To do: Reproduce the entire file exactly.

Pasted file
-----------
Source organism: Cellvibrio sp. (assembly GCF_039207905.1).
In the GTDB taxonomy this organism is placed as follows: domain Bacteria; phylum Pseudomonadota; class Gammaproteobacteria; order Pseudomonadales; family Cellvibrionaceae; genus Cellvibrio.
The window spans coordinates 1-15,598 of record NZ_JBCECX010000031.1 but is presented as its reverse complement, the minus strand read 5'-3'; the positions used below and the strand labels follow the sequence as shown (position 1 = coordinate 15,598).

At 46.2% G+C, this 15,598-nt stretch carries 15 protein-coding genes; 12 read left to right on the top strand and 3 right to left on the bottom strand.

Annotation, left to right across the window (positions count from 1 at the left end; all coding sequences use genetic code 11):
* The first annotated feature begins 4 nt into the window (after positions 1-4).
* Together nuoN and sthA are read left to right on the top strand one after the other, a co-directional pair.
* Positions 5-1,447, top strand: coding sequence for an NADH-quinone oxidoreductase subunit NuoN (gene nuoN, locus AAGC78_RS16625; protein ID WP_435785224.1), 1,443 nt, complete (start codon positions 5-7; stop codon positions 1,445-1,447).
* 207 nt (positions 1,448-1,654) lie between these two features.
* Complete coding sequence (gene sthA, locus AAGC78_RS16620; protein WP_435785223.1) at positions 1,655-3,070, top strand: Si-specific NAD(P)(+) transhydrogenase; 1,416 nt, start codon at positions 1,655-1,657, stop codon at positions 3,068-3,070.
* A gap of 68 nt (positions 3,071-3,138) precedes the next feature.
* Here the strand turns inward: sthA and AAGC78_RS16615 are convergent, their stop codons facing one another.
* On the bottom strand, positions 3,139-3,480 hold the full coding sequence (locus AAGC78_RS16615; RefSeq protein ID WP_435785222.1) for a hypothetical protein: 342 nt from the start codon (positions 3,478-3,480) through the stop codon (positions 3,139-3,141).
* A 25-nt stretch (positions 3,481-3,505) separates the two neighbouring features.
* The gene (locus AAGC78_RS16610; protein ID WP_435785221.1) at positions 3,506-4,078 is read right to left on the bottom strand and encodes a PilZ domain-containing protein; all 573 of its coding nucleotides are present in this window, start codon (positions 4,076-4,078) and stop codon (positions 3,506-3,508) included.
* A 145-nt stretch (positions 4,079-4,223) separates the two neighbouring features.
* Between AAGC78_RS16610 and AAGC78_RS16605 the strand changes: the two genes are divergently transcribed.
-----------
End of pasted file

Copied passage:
Source organism: Cellvibrio sp. (assembly GCF_039207905.1).
In the GTDB taxonomy this organism is placed as follows: domain Bacteria; phylum Pseudomonadota; class Gammaproteobacteria; order Pseudomonadales; family Cellvibrionaceae; genus Cellvibrio.
The window spans coordinates 1-15,598 of record NZ_JBCECX010000031.1 but is presented as its reverse complement, the minus strand read 5'-3'; the positions used below and the strand labels follow the sequence as shown (position 1 = coordinate 15,598).

At 46.2% G+C, this 15,598-nt stretch carries 15 protein-coding genes; 12 read left to right on the top strand and 3 right to left on the bottom strand.

Annotation, left to right across the window (positions count from 1 at the left end; all coding sequences use genetic code 11):
* The first annotated feature begins 4 nt into the window (after positions 1-4).
* Together nuoN and sthA are read left to right on the top strand one after the other, a co-directional pair.
* Positions 5-1,447, top strand: coding sequence for an NADH-quinone oxidoreductase subunit NuoN (gene nuoN, locus AAGC78_RS16625; protein ID WP_435785224.1), 1,443 nt, complete (start codon positions 5-7; stop codon positions 1,445-1,447).
* 207 nt (positions 1,448-1,654) lie between these two features.
* Complete coding sequence (gene sthA, locus AAGC78_RS16620; protein WP_435785223.1) at positions 1,655-3,070, top strand: Si-specific NAD(P)(+) transhydrogenase; 1,416 nt, start codon at positions 1,655-1,657, stop codon at positions 3,068-3,070.
* A gap of 68 nt (positions 3,071-3,138) precedes the next feature.
* Here the strand turns inward: sthA and AAGC78_RS16615 are convergent, their stop codons facing one another.
* On the bottom strand, positions 3,139-3,480 hold the full coding sequence (locus AAGC78_RS16615; RefSeq protein ID WP_435785222.1) for a hypothetical protein: 342 nt from the start codon (positions 3,478-3,480) through the stop codon (positions 3,139-3,141).
* A 25-nt stretch (positions 3,481-3,505) separates the two neighbouring features.
* The gene (locus AAGC78_RS16610; protein ID WP_435785221.1) at positions 3,506-4,078 is read right to left on the bottom strand and encodes a PilZ domain-containing protein; all 573 of its coding nucleotides are present in this window, start codon (positions 4,076-4,078) and stop codon (positions 3,506-3,508) included.
* A 145-nt stretch (positions 4,079-4,223) separates the two neighbouring features.
* Between AAGC78_RS16610 and AAGC78_RS16605 the strand changes: the two genes are divergently transcribed.